Is time money? Philosophical perspectives on the monetary valuation of travel time
Time: Wed 2020-09-09 10.00
Location: https://kth-se.zoom.us/j/6453508937, Du som saknar dator/datorvana kan kontakta firstname.lastname@example.org för information, Stockholm (English)
Subject area: Philosophy
Doctoral student: Maria Nordström , Filosofi
Opponent: Professor Erik Angner, Stockholms Universitet
Supervisor: Docent Karin Edvardsson Björnberg, Filosofi
This licentiate thesis consists of an introduction (‘kappa’) and three papers discussing various aspects of time as a commodity and the practice of valuing travel time.
The first paper is an analysis of the properties of time as an economic resource taking into account literature on behavior with regard to time. The intent is to provide better understanding of the underlying assumption of transferability between time and money in the context of transportation.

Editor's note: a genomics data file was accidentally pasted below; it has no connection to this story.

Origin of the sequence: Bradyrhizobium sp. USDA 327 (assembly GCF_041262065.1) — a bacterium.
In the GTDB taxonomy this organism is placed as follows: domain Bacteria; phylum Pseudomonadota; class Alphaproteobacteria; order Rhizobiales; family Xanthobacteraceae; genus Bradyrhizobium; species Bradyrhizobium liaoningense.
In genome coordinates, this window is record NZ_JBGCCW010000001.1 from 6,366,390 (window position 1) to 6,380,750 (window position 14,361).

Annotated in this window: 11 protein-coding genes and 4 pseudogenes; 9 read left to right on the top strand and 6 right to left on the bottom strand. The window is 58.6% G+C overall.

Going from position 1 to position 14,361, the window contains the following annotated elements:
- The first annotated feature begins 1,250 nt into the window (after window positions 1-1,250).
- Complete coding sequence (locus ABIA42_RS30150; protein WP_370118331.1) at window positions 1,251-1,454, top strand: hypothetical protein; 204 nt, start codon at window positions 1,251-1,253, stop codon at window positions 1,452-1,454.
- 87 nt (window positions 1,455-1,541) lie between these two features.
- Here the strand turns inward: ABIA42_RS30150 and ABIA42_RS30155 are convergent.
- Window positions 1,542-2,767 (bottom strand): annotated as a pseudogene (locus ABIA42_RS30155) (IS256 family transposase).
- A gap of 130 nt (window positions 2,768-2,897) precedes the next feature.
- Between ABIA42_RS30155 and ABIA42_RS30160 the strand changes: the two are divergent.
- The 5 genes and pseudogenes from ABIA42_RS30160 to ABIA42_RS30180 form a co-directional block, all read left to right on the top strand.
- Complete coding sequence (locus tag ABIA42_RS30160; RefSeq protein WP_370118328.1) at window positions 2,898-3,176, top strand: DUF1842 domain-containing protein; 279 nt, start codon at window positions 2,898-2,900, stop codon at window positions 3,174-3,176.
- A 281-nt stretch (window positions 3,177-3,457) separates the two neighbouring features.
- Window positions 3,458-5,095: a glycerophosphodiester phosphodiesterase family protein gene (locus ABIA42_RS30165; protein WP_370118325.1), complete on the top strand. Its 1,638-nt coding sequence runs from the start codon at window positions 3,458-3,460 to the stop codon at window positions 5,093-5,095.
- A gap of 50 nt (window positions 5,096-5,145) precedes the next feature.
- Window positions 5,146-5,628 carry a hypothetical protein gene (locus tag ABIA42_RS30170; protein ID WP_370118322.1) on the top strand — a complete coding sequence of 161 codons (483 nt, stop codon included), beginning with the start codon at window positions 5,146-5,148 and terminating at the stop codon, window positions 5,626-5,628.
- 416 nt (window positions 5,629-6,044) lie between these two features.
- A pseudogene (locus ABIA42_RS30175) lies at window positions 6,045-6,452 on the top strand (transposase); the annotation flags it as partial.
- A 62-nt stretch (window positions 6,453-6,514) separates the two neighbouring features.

The second paper builds on the analysis in the first paper combined with the findings of a study of commuters travel experiences during disruptions in the train traffic on the Øresund strait between Sweden and Denmark. It contrasts the theoretical account of value of travel time with the experiences reported by commuters and argues that the view of travel time as strictly a disutility can be limiting from a planning perspective. Instead, it is argued that an alternative approach can be to make travel time ‘plannable’, meaning viewing travel time as time travellers can plan to spend in a certain way at a certain time.
The third paper argues that the diversity of possible mobility solutions based on self-driving vehicles has been somewhat overlooked in the current literature on value of travel time. Thus, the complexity of valuing travel time for self-driving vehicles has not been fully addressed. The paper consists of a morphological analysis of the parameters that might impact value of travel time for self-driving vehicles and a deeper analysis of five plausible self-driving vehicle mobility concepts. It is claimed that not all such concepts can be easily mapped into transport modes and that it might be more appropriate to differentiate value of travel based on travel characteristics.